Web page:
We picked up the rest and had our lunch in a shack next to the road we were on. Little choice – egg patthai or sweet and sour vegetable chicken. I went for the latter and winced at the taste. It was bland. While everybody around me was happily eating, I started heaping spoonfulls of chilli onto my plate, stopping the waiter in his tracks.
‘But that’s hoooot’ – he said in awe.
‘But that’s how I like it’ – I smiled back courageously and ate up. I may be scared of tigers but it took only a week for me in Thailand to get adjusted to the food and discover that I love it spicy.
After the lunch we were taken to the Hellfire Pass. The pleasant part of the trip was over. We trekked along the railroad till we reached the ‘cutting’ lined with Australian flags and plastic poppy flowers. The story was grisly and the museum only made it worse. We got back into the minibus in silence.
And then we were boarding the Death Railway, the day was beautiful, I got a seat next to the open window and could admire the sunlit countryside as we lauched on out two-hour journey back to Kanchanaburi. There were people on the train selling cold drinks and sweet pancakes, the sun was setting behind the mountains and I was dreaming away with my head stuck out of the window and laid comfortably on my folded arms, when the rocking of the train brought back another information from the museum – for every sleeper we were passing, there was one dead prisoner. I sat upright and started paying more attention, as we passed the Bridge over the River Kwai (Kwae Yai, as it is also called), all set up for the festival.
It was Friday night and the first day of the festival and we were late. As we get out of the minibus and got herded onto a rickety bridge running to the floating platform in front of the bridge, the lights were already out. I had to guess where the next board may be, feeling the railings made of branches sway on both sides dangerously. I found a chair in one of the front rows and sat down in awe, not understanding a single word of the story being told through the loudspeakers. But the music in the background was great, the inscenisation of the bombing deafening and realistic (one of the huts was actually set on fire and in the red smoke I could see a man running frantically up and down with a fire-extinguisher… that fire wasn’t in the screenplay at all), the pieces of bridge were flying around in clouds of smoke and the fireworks afterwards were simply spectacular.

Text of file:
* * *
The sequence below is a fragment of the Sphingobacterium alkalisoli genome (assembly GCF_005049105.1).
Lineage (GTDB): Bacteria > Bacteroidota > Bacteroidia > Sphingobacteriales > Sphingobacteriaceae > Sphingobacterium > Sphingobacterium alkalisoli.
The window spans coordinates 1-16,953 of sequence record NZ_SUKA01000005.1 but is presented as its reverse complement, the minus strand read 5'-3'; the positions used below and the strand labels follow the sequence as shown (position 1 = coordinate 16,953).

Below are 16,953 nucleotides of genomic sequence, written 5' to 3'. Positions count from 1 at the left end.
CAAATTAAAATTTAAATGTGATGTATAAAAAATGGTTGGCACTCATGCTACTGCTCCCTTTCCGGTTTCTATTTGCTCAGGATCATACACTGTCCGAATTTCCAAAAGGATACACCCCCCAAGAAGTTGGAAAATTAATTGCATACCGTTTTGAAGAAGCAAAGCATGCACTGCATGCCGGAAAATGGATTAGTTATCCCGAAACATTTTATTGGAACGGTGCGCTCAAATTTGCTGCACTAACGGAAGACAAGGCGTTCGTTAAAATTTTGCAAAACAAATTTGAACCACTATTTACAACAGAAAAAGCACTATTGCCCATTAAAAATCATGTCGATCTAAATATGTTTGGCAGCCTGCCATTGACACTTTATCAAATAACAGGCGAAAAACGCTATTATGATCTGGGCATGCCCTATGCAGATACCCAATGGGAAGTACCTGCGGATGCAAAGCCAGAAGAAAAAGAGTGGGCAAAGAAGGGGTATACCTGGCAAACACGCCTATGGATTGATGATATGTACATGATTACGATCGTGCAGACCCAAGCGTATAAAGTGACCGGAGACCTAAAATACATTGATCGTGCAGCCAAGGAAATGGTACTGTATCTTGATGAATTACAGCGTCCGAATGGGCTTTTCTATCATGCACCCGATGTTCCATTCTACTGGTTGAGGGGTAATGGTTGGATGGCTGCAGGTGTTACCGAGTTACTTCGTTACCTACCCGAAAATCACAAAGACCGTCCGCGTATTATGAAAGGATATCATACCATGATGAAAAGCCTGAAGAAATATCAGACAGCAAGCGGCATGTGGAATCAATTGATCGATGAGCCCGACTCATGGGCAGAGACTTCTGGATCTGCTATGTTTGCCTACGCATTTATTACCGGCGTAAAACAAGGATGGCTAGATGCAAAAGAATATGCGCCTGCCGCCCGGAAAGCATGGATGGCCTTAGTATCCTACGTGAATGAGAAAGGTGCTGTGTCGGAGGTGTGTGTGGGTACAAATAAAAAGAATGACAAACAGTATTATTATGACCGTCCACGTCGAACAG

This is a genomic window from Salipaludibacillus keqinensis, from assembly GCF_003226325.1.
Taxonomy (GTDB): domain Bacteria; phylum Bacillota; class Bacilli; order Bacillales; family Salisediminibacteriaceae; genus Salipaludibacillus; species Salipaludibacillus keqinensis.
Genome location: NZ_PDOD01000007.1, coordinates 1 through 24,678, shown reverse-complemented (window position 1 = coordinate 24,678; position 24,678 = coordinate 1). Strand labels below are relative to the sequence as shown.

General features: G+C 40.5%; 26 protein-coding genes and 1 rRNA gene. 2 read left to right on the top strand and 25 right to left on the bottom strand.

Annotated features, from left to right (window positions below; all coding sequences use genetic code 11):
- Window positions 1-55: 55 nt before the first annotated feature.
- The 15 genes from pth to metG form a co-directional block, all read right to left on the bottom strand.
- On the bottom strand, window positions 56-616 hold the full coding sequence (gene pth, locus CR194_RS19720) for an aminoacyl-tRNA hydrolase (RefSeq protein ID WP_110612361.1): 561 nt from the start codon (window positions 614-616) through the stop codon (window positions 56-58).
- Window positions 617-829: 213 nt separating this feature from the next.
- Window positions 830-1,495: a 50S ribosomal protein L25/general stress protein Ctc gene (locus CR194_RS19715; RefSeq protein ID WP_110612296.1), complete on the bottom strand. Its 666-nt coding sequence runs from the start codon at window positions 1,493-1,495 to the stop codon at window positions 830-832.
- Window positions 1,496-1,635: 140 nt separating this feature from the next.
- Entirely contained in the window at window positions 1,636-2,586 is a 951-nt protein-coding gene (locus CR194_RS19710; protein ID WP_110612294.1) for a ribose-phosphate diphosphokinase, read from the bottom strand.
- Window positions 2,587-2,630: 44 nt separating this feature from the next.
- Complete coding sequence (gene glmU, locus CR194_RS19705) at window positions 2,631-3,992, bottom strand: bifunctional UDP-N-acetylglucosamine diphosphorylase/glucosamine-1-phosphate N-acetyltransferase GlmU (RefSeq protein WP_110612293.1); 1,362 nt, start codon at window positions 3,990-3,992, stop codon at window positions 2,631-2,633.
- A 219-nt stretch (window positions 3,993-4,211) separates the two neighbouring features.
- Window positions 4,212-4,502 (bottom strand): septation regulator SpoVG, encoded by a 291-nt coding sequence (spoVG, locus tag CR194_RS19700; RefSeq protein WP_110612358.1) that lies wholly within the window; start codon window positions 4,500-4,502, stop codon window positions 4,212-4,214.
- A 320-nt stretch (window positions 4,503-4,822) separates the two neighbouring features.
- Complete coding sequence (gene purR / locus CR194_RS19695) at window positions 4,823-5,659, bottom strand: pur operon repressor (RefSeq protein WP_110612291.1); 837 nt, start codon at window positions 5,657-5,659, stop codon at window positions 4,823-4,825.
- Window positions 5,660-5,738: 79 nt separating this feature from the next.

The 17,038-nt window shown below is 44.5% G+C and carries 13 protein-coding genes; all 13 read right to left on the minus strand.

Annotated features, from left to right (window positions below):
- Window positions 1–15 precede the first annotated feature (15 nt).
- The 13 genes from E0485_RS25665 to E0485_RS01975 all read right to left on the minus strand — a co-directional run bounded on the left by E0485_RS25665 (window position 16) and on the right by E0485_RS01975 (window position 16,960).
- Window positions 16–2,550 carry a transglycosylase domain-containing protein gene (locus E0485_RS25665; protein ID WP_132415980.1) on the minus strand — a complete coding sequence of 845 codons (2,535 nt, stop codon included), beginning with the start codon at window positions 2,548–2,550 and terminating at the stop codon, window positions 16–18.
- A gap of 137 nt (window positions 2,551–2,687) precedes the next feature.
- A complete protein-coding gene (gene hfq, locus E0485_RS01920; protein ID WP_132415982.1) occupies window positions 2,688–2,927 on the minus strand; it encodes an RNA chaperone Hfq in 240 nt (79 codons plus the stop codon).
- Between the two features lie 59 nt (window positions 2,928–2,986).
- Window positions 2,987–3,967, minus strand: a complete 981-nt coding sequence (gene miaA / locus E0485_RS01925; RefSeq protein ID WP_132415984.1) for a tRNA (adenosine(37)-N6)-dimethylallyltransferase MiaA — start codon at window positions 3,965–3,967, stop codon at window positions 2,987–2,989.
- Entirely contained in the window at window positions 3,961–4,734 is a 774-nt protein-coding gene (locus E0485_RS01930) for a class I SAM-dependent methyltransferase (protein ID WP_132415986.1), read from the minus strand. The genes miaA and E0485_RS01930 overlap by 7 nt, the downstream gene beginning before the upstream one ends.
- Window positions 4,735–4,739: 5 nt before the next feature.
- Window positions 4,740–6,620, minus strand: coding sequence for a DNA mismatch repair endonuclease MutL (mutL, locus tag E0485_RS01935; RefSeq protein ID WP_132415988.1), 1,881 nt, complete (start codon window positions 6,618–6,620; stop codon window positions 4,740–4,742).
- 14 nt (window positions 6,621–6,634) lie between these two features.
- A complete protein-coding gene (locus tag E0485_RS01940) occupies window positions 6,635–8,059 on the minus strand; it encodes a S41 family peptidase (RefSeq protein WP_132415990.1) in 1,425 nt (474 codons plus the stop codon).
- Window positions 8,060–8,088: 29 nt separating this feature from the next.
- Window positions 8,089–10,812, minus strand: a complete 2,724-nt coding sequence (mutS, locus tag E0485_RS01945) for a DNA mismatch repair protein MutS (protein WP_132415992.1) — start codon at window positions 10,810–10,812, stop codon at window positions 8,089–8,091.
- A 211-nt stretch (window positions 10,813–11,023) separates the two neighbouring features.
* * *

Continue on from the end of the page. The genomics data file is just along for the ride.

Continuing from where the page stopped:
Only back at the backpacker’s I got to know that I should have asked for the headphones, but then I only shrugged, satisfied nonetheless, and sat down to watch the movie. Towards its end the waitress brought me a huge slice of chocolate cake, saying it was sent by a girl who was having her birthday party at a table in the far corner. I looked up and recognised the local girl who on the day of my arrival stopped to tell me I was beautiful. Hell, she was more beautiful that I could ever be, slim and dark, but I thanked her then, remembering what I was told about local people finding Westerners somehow more attractive, and now I put my hands together and rised them to my face to thank her again, feeing both awkward and happy as I was making that gesture of gratitude and respect for the first time in my life.